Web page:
“A lot of companies have a knee-jerk reaction that starting something like this will lead to a decrease in productivity or that key information will be shared where it shouldn’t be,” Weider says. “Fortunately, Affinity’s leadership didn’t see it that way. There have always been workplace distractions and companies that are trying to shut out social media, I think, will find they aren’t going to be successful.”
This past summer, the organization conveyed a social media council that meets monthly to discuss issues surrounding the new forms of media and contains employees from throughout Affinity, including physicians, representatives from the marketing, legal and HR departments and information systems. “It’s a great way to brainstorm and bounce ideas off of each other,” says Lisa Cruz, owner of Red Shoes PR in Grand Chute, which is helping Affinity with its social media planning.
Susan Finco, owner of Leonard & Finco Public Relations Inc. in Green Bay, says businesses need to realize employees will be using social media whether there’s a policy in place or not, so it makes sense for organizations to discuss it.
“It’s important for a company to communicate its expectations and guidelines regarding social media whether it’s a formal policy or just sitting down and talking about what’s appropriate and reminding everyone that what they say is public,” Finco says. “You can also go over confidentiality rules or what’s proprietary and shouldn’t be discussed.”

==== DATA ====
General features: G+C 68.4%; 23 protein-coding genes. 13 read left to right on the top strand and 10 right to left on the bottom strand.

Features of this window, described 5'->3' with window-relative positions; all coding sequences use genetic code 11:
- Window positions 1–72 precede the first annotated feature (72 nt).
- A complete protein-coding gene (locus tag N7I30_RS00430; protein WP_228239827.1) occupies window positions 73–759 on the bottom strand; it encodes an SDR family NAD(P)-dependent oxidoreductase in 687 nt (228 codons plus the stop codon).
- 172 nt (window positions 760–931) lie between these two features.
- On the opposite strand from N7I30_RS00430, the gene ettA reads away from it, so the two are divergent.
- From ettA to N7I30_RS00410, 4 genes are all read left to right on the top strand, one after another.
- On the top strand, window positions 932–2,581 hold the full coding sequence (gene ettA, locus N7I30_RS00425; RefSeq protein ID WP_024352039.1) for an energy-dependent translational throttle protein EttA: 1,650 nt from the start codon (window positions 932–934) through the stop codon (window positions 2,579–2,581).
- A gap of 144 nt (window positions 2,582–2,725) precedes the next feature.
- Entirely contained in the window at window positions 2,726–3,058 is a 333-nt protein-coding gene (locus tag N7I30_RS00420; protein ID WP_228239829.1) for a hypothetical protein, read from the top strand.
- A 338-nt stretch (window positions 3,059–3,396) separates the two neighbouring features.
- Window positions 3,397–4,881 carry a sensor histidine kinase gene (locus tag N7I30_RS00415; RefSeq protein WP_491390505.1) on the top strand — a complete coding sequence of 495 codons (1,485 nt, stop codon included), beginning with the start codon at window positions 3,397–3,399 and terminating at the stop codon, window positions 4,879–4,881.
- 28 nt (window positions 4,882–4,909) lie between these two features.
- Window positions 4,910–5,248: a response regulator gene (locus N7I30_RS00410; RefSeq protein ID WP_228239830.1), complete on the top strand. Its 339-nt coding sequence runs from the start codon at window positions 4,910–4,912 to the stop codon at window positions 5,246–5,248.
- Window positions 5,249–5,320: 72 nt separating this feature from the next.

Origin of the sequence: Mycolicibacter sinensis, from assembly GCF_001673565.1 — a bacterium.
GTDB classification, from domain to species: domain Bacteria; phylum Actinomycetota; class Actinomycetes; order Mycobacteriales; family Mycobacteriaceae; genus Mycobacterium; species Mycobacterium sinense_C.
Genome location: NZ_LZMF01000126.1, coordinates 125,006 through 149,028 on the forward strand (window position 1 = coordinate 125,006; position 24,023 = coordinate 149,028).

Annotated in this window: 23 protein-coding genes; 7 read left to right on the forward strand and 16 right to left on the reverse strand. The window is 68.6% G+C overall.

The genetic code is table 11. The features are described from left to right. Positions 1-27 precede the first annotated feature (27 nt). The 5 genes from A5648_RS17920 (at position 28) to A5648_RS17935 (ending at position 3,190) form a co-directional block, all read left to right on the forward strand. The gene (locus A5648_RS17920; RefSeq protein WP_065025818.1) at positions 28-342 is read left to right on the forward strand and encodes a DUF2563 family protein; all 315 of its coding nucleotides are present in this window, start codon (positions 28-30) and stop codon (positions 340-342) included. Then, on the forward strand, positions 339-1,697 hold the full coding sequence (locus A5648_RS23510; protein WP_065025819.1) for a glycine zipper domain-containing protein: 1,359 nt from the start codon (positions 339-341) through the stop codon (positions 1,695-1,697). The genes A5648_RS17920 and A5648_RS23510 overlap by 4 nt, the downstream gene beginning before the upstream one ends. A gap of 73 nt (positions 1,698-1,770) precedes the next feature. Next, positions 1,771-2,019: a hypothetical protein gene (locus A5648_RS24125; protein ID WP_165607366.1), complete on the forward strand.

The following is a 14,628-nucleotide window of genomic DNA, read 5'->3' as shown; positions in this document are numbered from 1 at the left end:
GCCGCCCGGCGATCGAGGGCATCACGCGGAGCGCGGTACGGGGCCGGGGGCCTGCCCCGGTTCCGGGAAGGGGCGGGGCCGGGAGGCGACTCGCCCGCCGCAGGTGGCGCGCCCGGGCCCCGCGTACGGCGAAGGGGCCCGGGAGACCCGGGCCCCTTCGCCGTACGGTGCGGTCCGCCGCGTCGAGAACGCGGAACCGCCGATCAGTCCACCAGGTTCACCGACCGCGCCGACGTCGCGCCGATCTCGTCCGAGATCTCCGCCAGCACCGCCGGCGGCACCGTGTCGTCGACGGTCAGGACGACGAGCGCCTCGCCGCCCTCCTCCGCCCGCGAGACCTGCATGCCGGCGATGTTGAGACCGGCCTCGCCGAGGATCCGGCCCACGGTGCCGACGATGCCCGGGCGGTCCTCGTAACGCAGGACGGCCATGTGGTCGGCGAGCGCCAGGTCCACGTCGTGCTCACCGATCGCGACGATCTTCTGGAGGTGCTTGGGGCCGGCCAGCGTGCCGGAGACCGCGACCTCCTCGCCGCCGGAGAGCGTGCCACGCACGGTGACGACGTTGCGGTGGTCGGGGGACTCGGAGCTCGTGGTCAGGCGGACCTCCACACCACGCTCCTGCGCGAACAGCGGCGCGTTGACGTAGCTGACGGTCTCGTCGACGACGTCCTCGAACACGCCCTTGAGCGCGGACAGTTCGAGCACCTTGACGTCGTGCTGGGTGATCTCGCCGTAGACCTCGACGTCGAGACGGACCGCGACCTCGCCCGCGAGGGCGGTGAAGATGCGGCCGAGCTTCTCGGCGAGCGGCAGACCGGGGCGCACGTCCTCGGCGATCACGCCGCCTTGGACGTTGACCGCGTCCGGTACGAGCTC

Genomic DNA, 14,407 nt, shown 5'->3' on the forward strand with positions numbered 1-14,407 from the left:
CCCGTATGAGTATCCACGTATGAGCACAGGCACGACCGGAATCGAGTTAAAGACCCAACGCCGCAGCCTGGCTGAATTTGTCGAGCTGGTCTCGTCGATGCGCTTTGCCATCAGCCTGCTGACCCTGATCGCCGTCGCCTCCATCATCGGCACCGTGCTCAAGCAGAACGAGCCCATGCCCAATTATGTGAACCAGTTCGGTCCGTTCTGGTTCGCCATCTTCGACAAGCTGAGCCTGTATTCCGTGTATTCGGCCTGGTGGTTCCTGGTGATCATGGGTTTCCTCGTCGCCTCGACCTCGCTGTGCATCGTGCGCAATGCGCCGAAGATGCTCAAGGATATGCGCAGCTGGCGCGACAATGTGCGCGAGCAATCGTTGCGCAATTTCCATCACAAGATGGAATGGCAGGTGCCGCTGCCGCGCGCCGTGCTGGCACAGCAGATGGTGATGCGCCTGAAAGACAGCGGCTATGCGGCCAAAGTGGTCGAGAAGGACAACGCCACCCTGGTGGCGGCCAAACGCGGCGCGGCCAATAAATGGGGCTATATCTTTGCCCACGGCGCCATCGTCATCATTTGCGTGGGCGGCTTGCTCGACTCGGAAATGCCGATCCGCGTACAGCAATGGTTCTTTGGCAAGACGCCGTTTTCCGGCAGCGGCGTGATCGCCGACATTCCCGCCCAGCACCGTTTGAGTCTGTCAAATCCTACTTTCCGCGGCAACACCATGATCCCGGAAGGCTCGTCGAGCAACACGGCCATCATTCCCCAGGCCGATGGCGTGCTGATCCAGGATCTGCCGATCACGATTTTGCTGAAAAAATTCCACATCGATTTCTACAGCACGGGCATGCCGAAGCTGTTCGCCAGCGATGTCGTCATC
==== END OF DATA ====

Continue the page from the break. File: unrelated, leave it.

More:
Finco says businesses who try to shut the door on social media will lose out.
“You can’t ignore it. If you’re not out there talking about your business, someone else will be,” she says.
That’s what Jeff Gahnz, vice president of marketing and public relations for Nicolet Bank in Green Bay, was thinking a year ago when the financial institution launched its social media initiatives.
“We wanted to talk with our customers and not at them. Our customers want information and this is an excellent way to do that,” he says. “We want to be a part of the conversation going on out there.”
But while Gahnz knows it’s important for Nicolet to be involved in social media, he says finding the time to do it is tough. “It’s something I struggle with, but it’s important and needs to be done so you find time to do it,” he says.
The time commitment involved with social media is one factor that keeps some organizations from launching a program. With businesses keeping a tight lid on spending, hiring one person to handle social media is likely not going to happen.
In light of that reality, Wagner-Mauk suggests finding people interested in social media and empowering them to get involved. “You may already have employees who are using Facebook or Twitter. You can work them into whatever your company is doing,” she says. “If communicating with your customers is a priority and your customers are on social media, then reaching them should be a priority too, so you need to make the time to do it.”
Once employees start tweeting, some organizations may be worried about what’s being said. Cruz admits there aren’t firm rules out there for employers to follow.
“My advice is if you find someone is badmouthing you online, you need to address that just as if someone was badmouthing your business in person to one of your clients,” she says. “You just need to use common sense.”